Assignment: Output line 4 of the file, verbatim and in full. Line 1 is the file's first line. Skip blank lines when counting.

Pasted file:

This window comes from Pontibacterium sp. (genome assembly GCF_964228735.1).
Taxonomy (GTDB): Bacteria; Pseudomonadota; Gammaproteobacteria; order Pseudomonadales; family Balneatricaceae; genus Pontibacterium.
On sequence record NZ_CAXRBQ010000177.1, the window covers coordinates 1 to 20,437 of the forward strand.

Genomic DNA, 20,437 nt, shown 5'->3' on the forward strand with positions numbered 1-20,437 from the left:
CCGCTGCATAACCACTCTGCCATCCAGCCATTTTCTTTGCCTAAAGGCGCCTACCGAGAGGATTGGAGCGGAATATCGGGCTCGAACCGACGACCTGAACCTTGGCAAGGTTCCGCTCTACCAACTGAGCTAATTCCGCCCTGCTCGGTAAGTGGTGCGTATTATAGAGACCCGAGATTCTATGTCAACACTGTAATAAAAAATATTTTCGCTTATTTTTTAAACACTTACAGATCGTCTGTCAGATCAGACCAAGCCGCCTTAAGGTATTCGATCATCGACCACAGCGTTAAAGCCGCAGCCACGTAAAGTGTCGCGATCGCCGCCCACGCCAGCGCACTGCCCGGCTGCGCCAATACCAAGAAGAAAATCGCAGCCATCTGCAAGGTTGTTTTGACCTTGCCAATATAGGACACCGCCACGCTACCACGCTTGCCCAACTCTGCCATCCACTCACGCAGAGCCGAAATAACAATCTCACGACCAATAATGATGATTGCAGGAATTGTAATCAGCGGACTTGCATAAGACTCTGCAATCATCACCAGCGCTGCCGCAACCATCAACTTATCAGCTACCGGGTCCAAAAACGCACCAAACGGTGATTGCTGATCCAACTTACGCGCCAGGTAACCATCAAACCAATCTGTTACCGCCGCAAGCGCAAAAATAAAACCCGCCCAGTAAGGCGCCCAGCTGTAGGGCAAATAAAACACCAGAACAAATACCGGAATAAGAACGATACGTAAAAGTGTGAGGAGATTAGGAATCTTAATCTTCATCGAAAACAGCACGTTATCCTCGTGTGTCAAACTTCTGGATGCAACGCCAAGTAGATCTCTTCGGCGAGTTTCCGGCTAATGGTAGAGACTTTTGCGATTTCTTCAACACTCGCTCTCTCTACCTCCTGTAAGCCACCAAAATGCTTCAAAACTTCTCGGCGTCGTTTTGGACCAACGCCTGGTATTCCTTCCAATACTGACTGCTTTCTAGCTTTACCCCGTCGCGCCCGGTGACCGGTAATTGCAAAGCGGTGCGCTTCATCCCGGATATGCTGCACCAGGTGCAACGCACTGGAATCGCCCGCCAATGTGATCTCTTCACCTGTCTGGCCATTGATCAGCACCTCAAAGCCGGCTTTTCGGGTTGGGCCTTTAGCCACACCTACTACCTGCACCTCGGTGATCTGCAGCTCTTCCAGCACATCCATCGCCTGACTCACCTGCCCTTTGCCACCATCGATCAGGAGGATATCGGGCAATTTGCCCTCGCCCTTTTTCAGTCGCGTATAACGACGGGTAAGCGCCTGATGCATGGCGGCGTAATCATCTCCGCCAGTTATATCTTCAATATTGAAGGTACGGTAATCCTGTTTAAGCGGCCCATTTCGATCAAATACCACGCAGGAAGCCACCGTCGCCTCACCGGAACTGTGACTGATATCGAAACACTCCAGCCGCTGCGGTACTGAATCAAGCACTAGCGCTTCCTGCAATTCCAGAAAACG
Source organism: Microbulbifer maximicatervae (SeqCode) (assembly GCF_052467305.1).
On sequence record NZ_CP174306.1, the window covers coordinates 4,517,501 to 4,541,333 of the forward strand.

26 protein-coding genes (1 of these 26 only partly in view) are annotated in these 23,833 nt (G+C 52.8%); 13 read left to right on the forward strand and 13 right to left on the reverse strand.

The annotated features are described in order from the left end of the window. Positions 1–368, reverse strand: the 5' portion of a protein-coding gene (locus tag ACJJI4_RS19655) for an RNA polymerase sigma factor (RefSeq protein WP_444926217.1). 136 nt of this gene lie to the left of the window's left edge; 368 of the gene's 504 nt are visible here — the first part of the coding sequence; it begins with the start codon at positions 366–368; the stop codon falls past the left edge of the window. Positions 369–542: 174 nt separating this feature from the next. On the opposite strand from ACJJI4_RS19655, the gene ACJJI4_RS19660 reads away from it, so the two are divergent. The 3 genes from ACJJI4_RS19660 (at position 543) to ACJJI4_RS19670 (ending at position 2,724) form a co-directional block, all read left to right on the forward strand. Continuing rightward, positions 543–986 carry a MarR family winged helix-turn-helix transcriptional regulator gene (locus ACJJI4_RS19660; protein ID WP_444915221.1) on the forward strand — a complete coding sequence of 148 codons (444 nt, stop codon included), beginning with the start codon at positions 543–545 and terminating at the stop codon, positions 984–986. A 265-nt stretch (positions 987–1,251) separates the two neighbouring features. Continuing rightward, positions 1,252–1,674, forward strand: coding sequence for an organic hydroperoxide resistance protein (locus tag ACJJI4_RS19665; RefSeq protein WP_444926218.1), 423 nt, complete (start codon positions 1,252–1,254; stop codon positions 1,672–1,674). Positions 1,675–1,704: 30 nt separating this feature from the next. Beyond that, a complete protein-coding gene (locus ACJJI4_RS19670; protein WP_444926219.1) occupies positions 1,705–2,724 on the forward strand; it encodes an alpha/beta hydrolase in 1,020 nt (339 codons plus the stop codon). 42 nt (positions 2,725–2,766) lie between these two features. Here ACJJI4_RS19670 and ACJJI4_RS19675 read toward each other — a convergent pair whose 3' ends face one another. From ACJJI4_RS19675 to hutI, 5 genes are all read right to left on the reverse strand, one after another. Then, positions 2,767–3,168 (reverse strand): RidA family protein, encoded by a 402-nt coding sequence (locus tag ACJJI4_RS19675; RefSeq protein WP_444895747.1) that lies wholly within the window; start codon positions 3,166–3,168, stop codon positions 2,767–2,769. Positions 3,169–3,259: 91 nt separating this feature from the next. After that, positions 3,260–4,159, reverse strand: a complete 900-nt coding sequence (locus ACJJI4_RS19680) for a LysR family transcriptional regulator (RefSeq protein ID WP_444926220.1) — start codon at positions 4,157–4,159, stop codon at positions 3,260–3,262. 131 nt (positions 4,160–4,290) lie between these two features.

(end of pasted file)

Genomic DNA, 20,437 nt, shown 5'->3' on the forward strand with positions numbered 1-20,437 from the left: